My husband’s niece graduated from high school last weekend. I suppose, she is also *my* niece, as she does now call me “Aunt Jen.” I remember she and her younger sister, after the wedding ceremony, both giving me big hugs and calling me “Aunt Jen,” which was incredibly heartwarming. Even still, it’s odd. My husband has a younger brother who is two years younger than him, but his older brother and two older sisters are 12, 14, and 15 years older, respectively, meaning their kids are much older. We took his (OUR) nephew, 22, to the Long Island vineyards yesterday. I now have a nephew who is old enough to legally drink alcohol.
Anyway, this is not about our nephew. Or, really, even about our niece, though it is inspired by her. David wrote a few weeks ago about Rites de Passage, and this somewhat goes in that direction. I’ve had a lot of changes this year myself, getting married being the most significant though certainly not the only one. Becoming, feeling like a grown-up is something that happens gradually, and doesn’t just suddenly happen when you wake up one morning.
However, if you were to place adulthood on a single, specific day, I think the most appropriate day is high school graduation. It’s more appropriate than turning 18, as for many 18-year-olds they are still in their parents’ houses attending high school. Or, if you’re like me and have a fall birthday, 18 is somewhat anticlimactic as you’ve already been away from home for a couple of months. It’s definitely more appropriate than college graduation, in part because not everyone goes to college, and those that do are not always on a traditional schedule. Perhaps you could say getting your own place, paid for yourself and separate from your parents is more appropriate, but then again I look at my mother, who lived with my grandparents until she was 38, so she could give me a stable household, and I don’t think someone would think her not an adult for making that choice – on the contrary, in fact.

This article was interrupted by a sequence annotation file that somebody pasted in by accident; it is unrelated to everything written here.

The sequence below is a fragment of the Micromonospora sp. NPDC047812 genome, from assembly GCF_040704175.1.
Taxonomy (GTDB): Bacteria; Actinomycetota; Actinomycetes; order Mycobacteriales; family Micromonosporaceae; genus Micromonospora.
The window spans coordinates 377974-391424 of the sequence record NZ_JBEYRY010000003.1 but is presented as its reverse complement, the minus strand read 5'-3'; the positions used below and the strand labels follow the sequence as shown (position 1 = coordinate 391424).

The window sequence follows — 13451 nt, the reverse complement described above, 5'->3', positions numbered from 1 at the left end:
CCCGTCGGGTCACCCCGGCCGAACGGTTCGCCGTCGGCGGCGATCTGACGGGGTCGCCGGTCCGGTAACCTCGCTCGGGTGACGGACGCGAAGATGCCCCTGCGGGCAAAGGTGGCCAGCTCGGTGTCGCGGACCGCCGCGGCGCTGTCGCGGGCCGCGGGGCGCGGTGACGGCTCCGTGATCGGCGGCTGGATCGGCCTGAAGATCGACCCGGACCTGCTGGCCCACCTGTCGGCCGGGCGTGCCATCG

I realize that not everyone necessarily graduates from high school, however I will state that in 2011, in one of the richest and most powerful countries in the world, there is absolutely no excuse for the fact that our high school graduation rates are not 100%. None. On the other hand, college isn’t for everyone, and I actually think that the percentage of graduating seniors going on to college directly from high school is too high, that college is presented to young people as an “all-or-nothing,” “now-or-never” scenario, and by doing this we’re doing our children an extreme disservice. (This also holds true for pressuring college students to declare a major right away.) Forget these ridiculous test scores and meaningless deliverables, and let’s start educating our youth, please and thank you.
I remember my mother, shortly after graduation, telling me that I was now an “adult,” and that I no longer had to ask her permission to do things, but, she requested that when I was staying with her – and she emphasized that her door would always be open to me – I tell her what I was doing, so that she didn’t worry. Not to ask for permission or seek her approval, but simply as a courtesy. Looking back, this was an incredibly enlightened viewpoint, even if in practice it was a lot bumpier than in theory. It is very easy, I imagine, for parents to say they will let their now-adult children make their own decisions and then subsequently deal with the consequences, but actually doing it, I am sure, is far more difficult.
So, with that, I welcome this year’s high school graduates into adulthood. You have a long road ahead of you, but I promise it is a rewarding and interesting road. In many ways, it’s much harder than you can imagine, but in many others it is not as overwhelming as it seems.